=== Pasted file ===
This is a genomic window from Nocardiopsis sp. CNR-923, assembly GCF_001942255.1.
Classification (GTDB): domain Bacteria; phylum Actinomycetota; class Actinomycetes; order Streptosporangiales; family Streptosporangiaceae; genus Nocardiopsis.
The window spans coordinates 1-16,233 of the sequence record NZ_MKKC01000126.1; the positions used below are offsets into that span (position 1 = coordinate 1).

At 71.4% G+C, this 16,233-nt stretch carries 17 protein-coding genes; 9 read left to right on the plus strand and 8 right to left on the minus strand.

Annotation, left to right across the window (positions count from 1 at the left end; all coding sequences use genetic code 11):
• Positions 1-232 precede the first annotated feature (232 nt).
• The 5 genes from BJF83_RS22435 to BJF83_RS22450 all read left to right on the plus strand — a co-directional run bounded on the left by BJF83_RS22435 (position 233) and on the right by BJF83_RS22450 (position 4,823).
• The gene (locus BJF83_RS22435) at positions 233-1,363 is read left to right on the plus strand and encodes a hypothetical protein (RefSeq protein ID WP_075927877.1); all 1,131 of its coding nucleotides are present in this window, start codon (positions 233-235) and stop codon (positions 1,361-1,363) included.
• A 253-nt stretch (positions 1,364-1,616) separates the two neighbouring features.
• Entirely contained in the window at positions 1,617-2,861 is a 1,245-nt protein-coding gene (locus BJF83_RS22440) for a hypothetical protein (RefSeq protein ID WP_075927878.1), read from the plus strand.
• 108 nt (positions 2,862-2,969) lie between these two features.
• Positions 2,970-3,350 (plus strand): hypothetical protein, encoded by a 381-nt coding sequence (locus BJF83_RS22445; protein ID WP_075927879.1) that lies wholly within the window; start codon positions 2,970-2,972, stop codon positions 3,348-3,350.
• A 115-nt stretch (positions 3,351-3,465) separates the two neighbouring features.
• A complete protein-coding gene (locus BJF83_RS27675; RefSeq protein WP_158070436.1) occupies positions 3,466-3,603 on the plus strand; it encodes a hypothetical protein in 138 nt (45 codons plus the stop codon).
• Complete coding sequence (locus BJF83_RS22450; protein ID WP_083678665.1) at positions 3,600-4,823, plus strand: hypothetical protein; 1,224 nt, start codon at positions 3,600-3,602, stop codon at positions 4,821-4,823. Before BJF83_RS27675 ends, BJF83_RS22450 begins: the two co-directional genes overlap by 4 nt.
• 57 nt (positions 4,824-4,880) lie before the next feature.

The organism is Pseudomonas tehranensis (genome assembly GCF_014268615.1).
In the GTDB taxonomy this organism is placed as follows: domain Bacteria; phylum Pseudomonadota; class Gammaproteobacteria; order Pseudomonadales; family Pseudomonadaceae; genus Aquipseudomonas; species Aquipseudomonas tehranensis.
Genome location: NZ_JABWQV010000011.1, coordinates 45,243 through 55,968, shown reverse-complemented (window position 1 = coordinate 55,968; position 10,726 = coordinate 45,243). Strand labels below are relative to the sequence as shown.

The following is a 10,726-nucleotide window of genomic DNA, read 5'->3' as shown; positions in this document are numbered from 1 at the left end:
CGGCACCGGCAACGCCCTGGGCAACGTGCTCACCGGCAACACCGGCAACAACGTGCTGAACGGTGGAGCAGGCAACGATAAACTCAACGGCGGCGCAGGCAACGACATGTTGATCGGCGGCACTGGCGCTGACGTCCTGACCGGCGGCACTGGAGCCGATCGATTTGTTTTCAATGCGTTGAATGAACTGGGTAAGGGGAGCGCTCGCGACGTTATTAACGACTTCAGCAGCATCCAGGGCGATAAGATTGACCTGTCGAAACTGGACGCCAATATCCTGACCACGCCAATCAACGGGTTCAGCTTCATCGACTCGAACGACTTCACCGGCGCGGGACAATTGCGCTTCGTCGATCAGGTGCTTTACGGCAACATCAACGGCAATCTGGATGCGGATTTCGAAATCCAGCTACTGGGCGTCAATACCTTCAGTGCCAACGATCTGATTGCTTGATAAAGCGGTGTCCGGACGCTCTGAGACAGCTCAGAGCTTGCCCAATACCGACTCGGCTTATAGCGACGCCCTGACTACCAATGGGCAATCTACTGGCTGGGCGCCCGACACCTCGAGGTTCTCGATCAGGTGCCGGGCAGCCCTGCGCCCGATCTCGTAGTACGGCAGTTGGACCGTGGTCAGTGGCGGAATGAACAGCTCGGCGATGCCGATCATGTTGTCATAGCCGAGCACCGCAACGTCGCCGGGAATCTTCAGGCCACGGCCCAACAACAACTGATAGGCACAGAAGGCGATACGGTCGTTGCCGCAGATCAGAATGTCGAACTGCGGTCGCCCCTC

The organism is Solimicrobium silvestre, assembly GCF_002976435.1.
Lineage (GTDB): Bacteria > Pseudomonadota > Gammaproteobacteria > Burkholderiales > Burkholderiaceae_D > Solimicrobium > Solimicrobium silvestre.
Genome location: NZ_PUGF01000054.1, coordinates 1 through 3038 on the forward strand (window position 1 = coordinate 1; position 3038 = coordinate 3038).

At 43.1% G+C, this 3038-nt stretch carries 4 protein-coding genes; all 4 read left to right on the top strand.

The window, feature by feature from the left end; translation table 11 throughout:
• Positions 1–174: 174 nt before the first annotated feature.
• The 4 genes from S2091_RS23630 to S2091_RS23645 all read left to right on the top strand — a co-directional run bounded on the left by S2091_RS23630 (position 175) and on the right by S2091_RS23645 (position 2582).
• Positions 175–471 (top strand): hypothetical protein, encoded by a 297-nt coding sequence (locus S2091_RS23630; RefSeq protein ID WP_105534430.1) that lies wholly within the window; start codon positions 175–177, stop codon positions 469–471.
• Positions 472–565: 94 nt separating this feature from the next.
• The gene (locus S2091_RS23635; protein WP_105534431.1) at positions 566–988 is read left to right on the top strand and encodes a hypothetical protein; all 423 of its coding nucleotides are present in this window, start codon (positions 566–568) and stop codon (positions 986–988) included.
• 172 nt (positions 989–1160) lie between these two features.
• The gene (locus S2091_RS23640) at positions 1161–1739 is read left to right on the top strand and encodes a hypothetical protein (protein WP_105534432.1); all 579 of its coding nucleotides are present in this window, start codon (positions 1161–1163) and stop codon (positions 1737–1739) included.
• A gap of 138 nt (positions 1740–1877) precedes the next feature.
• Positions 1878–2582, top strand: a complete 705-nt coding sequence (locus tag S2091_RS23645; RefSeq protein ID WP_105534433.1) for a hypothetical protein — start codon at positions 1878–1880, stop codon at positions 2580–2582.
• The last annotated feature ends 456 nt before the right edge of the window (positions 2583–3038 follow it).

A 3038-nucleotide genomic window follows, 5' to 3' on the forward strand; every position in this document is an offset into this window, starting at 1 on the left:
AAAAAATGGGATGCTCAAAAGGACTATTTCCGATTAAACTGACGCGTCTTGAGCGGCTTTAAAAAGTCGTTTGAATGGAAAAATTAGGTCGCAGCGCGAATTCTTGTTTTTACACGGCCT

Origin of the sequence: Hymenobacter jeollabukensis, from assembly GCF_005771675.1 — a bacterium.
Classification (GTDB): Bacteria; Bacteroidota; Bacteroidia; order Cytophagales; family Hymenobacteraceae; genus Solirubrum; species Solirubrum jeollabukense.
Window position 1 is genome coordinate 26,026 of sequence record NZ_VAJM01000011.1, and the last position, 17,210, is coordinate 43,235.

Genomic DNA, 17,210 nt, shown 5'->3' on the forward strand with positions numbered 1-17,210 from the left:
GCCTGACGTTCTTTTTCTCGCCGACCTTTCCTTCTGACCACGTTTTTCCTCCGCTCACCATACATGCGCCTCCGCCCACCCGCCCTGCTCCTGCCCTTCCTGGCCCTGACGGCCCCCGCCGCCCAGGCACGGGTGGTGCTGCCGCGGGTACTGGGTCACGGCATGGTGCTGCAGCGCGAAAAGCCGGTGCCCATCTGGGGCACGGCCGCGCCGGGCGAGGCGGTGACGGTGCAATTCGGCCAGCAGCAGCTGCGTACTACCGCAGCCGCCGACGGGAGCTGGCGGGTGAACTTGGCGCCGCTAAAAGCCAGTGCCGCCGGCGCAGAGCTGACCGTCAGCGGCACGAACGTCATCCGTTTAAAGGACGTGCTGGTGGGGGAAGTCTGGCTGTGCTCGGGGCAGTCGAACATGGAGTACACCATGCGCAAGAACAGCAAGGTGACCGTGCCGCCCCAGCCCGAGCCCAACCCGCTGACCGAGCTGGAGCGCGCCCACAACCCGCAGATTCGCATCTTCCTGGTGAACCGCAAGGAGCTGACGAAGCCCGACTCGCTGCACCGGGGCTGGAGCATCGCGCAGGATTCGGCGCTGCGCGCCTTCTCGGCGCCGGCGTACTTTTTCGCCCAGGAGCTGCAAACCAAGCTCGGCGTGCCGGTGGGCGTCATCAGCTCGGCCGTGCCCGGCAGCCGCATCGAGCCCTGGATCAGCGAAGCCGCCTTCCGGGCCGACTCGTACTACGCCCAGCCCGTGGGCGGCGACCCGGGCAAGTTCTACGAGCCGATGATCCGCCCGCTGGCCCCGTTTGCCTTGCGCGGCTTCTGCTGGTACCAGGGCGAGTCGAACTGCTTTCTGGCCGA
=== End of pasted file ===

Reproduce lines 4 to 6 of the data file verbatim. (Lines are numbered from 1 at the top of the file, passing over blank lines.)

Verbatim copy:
At 71.4% G+C, this 16,233-nt stretch carries 17 protein-coding genes; 9 read left to right on the plus strand and 8 right to left on the minus strand.

Annotation, left to right across the window (positions count from 1 at the left end; all coding sequences use genetic code 11):
• Positions 1-232 precede the first annotated feature (232 nt).